There is a story about Charles and Susannah Spurgeon that is often held up as an example for pastors’ wives. I first read it when my husband was in grad school, and I have heard women be encouraged to heed it. But I think it’s one of the few Spurgeon stories that brings more harm than good.
The story goes like this: One time when Spurgeon was about to leave early for another time away, Susannah teared up. Charles said, “Wifey, don’t you see, you are giving me to God in letting me go to preach the gospel to poor sinners, and do you think He likes to see you cry over your sacrifice?”
The lesson for pastors’ wives and others is supposedly this: If you are sacrificing for the gospel, it is selfish to cry over it. I am not the only one who has read this story and felt guilt for feeling sad about sacrifice—tearing up when dropping my husband off at the airport and driving home with a van full of small children.
Clearly, weeping every time a spouse leaves for a meeting or being bitter about sacrifices that come with public ministry is wrong. We do need a willingness to give for the Lord and His work. But that does not mean that an understanding of the cause leaves us chipper about real sacrifice. What makes me think that? The High Priestly Prayer.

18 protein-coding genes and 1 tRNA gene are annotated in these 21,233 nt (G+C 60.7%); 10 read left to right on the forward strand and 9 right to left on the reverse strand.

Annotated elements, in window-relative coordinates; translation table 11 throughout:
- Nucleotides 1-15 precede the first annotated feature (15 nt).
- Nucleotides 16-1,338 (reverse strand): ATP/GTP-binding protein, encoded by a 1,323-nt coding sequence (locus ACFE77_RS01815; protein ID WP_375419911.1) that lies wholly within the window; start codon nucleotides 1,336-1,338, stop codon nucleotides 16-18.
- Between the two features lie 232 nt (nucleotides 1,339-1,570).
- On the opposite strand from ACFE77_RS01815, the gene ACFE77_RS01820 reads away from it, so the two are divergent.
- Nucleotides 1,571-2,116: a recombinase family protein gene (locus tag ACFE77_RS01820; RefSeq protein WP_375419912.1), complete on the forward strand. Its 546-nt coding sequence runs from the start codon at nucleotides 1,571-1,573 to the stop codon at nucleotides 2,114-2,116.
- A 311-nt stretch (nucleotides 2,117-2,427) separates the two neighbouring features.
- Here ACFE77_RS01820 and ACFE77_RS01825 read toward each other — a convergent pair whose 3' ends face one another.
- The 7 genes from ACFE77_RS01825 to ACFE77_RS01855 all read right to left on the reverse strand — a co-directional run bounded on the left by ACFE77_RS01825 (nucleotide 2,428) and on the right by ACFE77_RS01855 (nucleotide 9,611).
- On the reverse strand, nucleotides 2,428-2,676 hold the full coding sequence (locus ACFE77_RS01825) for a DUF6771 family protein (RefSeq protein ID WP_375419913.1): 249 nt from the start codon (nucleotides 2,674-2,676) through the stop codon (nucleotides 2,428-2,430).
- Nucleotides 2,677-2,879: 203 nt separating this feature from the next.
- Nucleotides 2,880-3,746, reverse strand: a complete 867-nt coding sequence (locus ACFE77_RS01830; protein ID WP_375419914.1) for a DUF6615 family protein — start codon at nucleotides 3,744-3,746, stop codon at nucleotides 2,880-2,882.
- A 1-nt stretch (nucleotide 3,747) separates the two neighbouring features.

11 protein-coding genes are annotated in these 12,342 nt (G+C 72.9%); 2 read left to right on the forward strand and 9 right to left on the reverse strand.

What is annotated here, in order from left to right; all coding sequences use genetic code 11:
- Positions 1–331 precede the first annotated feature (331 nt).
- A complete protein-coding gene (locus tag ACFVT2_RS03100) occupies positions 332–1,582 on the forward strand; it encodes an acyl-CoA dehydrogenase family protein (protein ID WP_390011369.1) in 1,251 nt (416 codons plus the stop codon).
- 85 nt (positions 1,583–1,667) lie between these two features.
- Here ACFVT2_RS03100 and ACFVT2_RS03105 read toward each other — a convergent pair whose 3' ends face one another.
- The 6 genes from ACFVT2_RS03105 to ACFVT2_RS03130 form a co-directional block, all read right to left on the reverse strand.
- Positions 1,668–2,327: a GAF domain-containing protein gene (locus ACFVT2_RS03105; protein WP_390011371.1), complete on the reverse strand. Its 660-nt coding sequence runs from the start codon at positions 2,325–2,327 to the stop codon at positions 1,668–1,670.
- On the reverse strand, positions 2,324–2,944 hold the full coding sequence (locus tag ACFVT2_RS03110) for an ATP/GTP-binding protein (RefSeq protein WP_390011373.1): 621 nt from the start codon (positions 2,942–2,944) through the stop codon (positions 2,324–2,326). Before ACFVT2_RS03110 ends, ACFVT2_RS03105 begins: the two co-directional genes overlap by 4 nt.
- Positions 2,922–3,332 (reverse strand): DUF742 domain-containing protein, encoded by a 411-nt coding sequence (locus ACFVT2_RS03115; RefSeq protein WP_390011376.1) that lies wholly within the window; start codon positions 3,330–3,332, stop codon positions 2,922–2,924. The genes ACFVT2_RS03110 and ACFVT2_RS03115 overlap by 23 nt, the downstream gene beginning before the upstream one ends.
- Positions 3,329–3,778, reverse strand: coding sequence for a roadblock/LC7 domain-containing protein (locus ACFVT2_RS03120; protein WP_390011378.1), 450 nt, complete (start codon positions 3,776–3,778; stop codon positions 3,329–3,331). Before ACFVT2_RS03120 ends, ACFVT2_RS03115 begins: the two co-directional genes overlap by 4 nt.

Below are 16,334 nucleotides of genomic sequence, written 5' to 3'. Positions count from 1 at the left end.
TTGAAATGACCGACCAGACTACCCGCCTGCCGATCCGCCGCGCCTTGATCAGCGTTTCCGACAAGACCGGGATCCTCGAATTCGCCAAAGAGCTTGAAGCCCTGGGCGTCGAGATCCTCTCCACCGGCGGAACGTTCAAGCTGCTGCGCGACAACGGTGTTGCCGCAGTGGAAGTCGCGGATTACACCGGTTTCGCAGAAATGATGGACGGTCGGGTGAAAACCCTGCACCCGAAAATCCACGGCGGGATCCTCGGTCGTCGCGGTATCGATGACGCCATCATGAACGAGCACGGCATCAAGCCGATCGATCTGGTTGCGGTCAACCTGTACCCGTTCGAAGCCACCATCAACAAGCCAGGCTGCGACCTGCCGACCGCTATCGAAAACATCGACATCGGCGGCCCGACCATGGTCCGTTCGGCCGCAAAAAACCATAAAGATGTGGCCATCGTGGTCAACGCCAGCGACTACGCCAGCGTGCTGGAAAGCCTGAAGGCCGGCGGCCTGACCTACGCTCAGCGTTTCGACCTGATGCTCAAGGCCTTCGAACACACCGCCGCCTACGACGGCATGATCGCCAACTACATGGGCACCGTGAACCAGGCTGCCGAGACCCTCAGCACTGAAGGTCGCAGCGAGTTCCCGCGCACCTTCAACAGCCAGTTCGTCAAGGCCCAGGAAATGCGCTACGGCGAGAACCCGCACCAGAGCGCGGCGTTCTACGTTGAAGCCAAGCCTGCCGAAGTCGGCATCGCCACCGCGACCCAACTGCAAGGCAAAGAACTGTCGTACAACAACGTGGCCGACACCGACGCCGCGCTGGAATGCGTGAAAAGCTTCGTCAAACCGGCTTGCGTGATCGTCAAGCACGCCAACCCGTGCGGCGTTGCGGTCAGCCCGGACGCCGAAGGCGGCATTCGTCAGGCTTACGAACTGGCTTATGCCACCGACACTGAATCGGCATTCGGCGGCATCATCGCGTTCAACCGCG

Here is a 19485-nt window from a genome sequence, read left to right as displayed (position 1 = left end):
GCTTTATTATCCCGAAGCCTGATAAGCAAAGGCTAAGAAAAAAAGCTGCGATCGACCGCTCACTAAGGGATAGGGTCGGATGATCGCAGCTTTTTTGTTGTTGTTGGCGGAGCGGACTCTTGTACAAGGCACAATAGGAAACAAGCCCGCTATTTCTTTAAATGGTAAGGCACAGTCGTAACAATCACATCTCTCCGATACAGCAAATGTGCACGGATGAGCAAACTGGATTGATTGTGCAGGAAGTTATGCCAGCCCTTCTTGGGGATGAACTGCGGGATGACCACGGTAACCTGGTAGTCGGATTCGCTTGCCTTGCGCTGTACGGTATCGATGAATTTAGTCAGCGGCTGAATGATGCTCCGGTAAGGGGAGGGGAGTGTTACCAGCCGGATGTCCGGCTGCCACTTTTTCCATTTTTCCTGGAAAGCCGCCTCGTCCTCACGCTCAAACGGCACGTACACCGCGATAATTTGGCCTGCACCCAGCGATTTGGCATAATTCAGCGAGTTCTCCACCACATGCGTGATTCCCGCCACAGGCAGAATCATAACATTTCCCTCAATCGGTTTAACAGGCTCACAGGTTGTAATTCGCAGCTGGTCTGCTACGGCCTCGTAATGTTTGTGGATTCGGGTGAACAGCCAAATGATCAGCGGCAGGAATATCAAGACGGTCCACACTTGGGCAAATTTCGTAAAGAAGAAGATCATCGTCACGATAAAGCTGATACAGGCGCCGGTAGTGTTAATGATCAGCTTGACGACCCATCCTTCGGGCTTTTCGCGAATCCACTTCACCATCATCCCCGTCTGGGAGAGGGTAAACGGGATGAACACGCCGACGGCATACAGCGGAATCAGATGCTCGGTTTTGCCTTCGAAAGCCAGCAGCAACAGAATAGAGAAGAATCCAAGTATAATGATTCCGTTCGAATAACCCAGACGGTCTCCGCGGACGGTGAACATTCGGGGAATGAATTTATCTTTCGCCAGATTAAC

The Example of Christ
John 17 is the passage usually referenced, but we see the same scene in Matthew 26:36–42. Christ is in the garden of Gethsemane, pouring out His heart to the Father on the eve of making—being—the once-for-all sacrifice for sin. He is carrying out the will of the Trinity, agreed on before the foundation of the world. This has to happen; this is right; this will bring glory. But it is not easy, and there is no denial of the magnitude of the suffering.
Jesus is sorrowful and troubled, great drops of sweat and blood forming in His profound distress. The prayer is, “My Father, if it be possible, let this cup pass from me; nevertheless, not as I will, but as you will” (v. 39). The deepest agony is private: in the dark and at a distance from even the dearest disciples. But it is poured out honestly to the Father.
Depending on Christ
When God calls us to sacrifice for His kingdom, He does not require us to deny the suffering that comes with it. We shouldn’t be publicizing it, but we can bring it honestly to God. In Christ, God Himself knows that voluntary giving can be extremely painful. We don’t need to pretend otherwise. What we do need is a longing for God’s will—“thy kingdom come, thy will be done”—that is greater than our natural aversion to suffering. We need a love that is willing to give when it hurts and a faith that the Good Shepherd will lead us through the valley.